At this point, the user should read the following code on the tube with the barcode reader, which is manufactured as "code 39" containing 8 digits (or even letters wanting). Of these 8 digits, we know that the last 2 must belong to the location in the tube rack. To make it all the more automatic, the barcode reader was set in such a way as to read only the last two digits on barcode, discarding all first 6 digits and/or numbers that can be traced back to the patient and other peculiarities. In this case, we conjecture that the penultimate digit represents the movement along the Y axis (or "step_smal"), decoding the line number of the 5x10 tube rack with the numbers from 0 to 4; the last digit instead, decodes the column number with numbers from 0 to 9, which results in the movement of the "step_big" along the x-axis. At this stage it is important to point out the presence of a button named "Deck (1/2)" located on the top of the box that allows the user to choose which "Deck" should be used, just by holding it for a very short time. By default, the used deck is "Deck1", where the machine can get the tubes from 0 to 49. If pressed, the deck switch to "Deck2" and you can see the change from the yellow LED, that flashes twice; now, the machine will work correctly with the test tubes from 50 to 99. Of course, filled the tube rack relative to the "Deck2”, you can return to the "Deck1" by running the same operation and checking that the yellow LED flashes once (Note: the system does not recognize the dimensions of the tube rack, so it always use one from 5x10. It also assumes that the test tubes contain a number that ranges from 0 to 99). This operation has been implemented in code by defining a variable "Change_deck", that depending on the Deck may be 0 or 5, so before you move the motor along the Y axis (rows), the system performs the subtraction between the read number and the variable "Change_deck" (see the Arduino code in the "Code" section below). In this situation, depending on the deck and the number on the test tube, we can get four cases:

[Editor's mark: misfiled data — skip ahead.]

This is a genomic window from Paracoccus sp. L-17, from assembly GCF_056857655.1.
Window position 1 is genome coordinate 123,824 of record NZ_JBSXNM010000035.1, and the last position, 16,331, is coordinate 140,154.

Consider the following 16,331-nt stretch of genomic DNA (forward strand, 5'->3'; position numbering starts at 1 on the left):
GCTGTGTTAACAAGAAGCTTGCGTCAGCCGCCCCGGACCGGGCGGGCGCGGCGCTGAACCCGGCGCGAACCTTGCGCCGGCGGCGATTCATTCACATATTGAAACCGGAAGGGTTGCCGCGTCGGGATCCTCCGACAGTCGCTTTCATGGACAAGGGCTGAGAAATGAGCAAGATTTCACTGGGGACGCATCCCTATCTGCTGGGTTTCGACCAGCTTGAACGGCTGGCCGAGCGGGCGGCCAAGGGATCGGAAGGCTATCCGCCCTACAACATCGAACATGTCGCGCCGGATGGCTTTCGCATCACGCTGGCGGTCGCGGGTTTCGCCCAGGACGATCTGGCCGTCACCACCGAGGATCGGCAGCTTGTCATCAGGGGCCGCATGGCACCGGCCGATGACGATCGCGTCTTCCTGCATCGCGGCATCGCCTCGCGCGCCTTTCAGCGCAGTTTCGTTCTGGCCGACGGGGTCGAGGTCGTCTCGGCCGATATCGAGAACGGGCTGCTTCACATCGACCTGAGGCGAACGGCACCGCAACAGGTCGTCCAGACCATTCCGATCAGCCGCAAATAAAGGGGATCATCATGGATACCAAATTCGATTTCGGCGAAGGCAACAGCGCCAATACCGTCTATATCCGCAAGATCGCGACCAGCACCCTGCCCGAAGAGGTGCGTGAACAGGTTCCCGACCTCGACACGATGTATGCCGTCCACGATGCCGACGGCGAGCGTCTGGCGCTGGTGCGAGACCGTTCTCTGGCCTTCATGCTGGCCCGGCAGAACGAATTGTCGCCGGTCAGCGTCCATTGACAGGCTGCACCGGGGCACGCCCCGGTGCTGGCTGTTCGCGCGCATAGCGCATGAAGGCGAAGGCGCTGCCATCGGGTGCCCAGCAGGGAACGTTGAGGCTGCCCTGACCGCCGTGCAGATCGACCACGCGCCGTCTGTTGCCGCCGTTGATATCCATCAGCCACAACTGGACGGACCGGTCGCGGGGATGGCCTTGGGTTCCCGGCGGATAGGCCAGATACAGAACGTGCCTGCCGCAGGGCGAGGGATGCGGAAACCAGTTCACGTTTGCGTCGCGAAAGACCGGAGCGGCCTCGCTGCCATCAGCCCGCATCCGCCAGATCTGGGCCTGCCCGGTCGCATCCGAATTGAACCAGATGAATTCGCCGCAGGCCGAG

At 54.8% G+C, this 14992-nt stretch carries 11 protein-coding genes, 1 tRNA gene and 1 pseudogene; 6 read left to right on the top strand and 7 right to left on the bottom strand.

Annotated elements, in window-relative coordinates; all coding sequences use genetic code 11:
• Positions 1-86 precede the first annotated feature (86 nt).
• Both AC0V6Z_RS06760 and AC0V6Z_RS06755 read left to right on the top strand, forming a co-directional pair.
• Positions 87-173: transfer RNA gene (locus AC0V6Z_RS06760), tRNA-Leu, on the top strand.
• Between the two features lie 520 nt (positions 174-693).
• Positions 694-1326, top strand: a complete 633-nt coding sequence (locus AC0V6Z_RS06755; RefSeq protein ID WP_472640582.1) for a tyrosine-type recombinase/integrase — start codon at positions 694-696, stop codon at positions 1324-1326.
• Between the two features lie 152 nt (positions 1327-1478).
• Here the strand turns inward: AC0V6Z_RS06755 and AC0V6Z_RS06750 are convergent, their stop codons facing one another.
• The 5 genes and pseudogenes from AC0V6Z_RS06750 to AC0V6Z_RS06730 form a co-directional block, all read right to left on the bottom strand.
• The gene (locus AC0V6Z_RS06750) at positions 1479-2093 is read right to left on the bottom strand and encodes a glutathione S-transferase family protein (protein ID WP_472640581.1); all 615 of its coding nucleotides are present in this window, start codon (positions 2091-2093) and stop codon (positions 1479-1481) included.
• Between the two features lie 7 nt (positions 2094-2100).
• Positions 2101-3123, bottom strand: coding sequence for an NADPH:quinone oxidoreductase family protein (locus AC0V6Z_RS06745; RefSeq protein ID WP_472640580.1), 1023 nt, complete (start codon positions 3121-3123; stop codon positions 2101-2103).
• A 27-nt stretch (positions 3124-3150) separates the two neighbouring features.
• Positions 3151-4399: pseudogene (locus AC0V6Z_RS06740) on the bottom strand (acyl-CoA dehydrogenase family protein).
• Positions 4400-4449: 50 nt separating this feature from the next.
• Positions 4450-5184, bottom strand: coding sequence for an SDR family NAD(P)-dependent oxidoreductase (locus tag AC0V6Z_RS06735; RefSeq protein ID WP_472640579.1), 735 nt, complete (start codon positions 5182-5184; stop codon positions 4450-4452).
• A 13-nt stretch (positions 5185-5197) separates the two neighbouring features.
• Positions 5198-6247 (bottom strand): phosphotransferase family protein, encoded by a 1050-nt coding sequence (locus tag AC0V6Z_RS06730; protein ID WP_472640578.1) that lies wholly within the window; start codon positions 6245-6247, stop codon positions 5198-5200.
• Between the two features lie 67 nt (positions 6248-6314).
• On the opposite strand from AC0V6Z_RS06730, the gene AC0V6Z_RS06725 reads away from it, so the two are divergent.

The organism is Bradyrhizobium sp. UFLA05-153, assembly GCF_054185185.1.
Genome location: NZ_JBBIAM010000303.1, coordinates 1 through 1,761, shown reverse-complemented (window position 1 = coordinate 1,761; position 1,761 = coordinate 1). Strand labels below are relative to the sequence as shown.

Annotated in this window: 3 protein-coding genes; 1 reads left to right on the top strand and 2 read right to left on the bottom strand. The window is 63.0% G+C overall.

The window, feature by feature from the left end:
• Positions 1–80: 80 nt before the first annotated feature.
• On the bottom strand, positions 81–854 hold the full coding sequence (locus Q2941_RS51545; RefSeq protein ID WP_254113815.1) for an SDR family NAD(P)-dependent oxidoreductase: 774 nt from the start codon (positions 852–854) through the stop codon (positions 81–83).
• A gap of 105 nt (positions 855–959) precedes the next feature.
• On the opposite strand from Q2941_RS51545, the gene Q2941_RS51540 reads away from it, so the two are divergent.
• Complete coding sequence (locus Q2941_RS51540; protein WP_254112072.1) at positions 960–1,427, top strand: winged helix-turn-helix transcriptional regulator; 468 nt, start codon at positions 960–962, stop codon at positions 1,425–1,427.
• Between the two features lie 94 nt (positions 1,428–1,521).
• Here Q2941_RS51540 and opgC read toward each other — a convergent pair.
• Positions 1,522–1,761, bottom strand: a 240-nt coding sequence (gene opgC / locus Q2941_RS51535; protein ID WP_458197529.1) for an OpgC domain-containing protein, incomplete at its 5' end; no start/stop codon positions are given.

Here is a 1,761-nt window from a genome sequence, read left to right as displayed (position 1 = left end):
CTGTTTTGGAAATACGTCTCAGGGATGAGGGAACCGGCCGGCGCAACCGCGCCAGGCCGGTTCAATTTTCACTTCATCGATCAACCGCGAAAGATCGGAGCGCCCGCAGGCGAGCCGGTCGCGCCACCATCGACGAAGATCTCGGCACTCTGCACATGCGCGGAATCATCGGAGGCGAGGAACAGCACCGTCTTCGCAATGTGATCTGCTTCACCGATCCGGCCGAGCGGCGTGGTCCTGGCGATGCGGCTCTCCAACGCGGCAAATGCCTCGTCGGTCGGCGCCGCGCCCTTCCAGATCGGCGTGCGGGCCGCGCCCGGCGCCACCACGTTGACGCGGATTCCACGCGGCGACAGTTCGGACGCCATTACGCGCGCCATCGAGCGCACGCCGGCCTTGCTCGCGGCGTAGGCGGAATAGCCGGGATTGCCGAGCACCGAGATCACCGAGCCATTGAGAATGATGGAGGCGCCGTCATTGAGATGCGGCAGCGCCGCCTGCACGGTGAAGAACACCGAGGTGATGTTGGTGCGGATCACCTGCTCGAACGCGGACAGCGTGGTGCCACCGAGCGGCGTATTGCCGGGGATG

a. The button named "Deck" is not pressed and the tube contains a number from 0 to 49. In this case the system will place the tube in the right place without particular precautions;
b. The button named "Deck" is not pressed and the tube contains a number from 50 to 99. In this case the system recognizes that the current tube does not belong to the current Deck and then releases it along a ramp located near the "zero", allowing the user to recover it and indicating that the tube should be reinserted once the Deck is changed;
c. The button named "Deck" is pressed and the tube contains a number from 0 to 49. In this case the operation is similar to the case "b";
d. The button named "Deck" is pressed and the tube contains a number from 50 to 99. This case is the categorical dual of the case "a".
Once the code is read, the user has three seconds to correctly positioning the tube inside the hole on the top of the plastic frame discoverable by the arrow that says "Provetta". At this stage, the servo motor is in position to cover the below hole containing the test tube, so that it cannot fall over. After three seconds, the yellow LED will turn on and the engines will begin to move to the right position, the servo will rotate 100 degrees to allow the fall of the tube and then will rotate in the opposite direction to close the hole. Then the engines will move until the two limit switches (NO buttons) were pressed, then the yellow LED will turn off and the Green LED will turn on, indicating the machine readiness for another new tube.
This video will show you in a better way how does it works, go search it on "Youtube":